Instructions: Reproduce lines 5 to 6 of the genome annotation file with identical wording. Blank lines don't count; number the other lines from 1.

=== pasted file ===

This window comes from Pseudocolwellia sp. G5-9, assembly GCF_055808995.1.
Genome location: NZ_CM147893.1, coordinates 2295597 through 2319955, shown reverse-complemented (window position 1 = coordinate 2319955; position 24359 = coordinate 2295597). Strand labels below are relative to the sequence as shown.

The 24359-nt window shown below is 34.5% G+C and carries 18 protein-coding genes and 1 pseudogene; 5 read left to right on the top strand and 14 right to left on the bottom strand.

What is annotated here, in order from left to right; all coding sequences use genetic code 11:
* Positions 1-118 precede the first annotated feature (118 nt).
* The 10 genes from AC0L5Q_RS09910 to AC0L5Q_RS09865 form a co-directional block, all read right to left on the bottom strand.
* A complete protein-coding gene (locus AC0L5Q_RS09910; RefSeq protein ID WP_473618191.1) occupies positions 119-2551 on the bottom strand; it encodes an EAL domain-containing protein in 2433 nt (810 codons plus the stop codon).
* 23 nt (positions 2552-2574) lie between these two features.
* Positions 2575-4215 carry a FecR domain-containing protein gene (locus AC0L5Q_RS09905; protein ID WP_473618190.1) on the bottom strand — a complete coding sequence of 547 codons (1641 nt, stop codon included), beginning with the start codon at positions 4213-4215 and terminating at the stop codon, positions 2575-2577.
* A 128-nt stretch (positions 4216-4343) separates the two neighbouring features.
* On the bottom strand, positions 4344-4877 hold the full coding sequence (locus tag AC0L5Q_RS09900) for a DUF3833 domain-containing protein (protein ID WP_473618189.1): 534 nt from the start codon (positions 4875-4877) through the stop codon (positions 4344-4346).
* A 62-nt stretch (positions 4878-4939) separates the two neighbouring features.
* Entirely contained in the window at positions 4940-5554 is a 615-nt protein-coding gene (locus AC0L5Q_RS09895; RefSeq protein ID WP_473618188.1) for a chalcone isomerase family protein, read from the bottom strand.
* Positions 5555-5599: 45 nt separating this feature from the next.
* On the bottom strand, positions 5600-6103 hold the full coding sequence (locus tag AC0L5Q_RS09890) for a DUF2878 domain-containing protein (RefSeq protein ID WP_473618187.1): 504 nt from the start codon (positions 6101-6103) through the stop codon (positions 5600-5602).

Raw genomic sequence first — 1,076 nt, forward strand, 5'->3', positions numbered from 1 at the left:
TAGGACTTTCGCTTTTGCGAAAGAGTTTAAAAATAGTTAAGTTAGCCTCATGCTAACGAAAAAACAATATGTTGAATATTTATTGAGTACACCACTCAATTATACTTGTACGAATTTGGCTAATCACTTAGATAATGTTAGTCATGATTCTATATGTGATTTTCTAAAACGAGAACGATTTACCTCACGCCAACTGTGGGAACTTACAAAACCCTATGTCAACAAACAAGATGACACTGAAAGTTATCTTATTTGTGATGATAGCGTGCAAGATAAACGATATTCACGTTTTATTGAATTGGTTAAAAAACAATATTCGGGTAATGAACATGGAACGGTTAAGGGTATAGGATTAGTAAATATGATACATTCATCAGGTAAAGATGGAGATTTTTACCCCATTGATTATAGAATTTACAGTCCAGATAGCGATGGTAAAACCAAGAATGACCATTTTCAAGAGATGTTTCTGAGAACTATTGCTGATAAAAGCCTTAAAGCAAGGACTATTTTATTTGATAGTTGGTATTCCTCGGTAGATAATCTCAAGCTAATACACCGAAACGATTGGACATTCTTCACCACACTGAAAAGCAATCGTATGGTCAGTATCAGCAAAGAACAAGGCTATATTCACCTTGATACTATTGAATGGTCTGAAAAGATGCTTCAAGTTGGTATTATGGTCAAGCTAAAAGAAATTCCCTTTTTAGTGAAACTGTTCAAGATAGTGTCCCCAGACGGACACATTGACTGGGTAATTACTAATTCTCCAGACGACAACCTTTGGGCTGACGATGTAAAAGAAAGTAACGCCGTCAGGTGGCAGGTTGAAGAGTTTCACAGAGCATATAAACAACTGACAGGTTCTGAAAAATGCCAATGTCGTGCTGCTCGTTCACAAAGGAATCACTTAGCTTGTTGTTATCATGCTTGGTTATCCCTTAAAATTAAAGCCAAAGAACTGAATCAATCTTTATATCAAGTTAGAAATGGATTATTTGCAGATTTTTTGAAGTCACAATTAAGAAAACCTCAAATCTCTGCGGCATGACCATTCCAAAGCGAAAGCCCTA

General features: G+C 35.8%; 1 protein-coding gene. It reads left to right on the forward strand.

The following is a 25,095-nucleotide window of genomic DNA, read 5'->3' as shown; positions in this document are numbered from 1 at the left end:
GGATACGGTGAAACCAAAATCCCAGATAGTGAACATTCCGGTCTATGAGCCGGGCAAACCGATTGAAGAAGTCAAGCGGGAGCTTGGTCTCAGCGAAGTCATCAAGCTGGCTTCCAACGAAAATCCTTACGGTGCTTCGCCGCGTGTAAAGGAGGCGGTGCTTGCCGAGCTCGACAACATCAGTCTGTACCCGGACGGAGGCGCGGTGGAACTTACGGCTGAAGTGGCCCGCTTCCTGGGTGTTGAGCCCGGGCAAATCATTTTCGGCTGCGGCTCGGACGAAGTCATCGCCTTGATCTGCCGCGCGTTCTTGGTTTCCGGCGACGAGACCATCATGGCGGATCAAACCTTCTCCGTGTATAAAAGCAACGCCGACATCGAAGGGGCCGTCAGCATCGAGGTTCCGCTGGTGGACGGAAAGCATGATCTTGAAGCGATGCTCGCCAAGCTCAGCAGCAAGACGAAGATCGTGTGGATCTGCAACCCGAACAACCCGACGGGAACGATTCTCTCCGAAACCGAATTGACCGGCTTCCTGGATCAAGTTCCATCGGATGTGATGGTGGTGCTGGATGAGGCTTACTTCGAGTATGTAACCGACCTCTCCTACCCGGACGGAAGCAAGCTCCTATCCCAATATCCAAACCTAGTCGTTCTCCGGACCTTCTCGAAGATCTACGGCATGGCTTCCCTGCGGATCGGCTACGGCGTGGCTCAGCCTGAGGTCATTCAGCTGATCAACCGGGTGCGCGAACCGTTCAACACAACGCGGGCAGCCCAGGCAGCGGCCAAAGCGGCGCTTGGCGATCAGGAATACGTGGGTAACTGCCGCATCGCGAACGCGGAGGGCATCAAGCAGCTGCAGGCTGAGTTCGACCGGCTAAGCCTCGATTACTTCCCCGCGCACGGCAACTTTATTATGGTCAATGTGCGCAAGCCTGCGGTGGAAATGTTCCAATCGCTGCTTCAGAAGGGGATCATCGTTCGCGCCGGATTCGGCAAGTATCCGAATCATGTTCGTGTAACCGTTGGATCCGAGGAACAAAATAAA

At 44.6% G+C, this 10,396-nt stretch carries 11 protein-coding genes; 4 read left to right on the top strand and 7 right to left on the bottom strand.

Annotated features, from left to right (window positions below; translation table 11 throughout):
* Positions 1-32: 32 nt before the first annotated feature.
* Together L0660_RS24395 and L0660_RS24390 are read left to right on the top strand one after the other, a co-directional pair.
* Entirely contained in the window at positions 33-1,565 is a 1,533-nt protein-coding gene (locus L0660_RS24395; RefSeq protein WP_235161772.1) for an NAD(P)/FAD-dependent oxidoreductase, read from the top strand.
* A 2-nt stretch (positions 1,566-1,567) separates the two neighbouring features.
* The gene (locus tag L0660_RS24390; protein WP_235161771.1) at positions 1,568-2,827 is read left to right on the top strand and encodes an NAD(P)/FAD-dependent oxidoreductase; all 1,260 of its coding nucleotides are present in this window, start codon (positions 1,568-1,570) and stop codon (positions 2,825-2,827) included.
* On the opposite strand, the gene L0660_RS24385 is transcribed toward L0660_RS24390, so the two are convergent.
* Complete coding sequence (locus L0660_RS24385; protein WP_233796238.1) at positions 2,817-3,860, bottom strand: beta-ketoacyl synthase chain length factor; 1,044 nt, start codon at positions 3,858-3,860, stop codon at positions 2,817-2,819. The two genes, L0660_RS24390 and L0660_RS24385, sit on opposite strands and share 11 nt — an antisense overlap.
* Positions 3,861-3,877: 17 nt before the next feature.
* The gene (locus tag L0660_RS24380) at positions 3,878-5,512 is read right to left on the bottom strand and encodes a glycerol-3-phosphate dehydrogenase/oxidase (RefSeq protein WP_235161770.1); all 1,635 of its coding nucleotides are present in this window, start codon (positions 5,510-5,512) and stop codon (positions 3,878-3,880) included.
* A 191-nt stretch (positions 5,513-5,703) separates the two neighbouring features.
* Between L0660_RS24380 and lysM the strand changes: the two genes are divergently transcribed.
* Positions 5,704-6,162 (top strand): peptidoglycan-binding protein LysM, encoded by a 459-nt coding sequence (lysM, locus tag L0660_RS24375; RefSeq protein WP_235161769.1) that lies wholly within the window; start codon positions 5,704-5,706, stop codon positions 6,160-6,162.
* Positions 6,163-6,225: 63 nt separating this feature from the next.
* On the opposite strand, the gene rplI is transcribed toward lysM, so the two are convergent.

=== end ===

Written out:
* Positions 1-118 precede the first annotated feature (118 nt).
* The 10 genes from AC0L5Q_RS09910 to AC0L5Q_RS09865 form a co-directional block, all read right to left on the bottom strand.